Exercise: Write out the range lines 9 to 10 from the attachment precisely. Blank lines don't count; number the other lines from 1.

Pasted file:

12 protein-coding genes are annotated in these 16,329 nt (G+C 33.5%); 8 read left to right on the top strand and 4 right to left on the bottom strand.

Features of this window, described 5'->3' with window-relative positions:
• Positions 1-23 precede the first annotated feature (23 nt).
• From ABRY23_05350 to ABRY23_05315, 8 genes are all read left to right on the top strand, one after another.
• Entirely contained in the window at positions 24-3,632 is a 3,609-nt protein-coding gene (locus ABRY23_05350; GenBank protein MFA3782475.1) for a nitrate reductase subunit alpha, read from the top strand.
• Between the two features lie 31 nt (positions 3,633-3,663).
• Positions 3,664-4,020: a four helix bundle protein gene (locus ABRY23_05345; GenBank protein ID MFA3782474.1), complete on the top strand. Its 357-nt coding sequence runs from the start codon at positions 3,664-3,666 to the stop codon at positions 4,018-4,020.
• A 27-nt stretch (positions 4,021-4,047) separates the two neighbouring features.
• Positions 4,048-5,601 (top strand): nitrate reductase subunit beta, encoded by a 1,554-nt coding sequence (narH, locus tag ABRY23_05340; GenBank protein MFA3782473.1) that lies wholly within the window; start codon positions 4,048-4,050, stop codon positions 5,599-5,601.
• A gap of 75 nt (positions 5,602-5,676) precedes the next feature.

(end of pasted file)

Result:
• Positions 4,048-5,601 (top strand): nitrate reductase subunit beta, encoded by a 1,554-nt coding sequence (narH, locus tag ABRY23_05340; GenBank protein MFA3782473.1) that lies wholly within the window; start codon positions 4,048-4,050, stop codon positions 5,599-5,601.
• A gap of 75 nt (positions 5,602-5,676) precedes the next feature.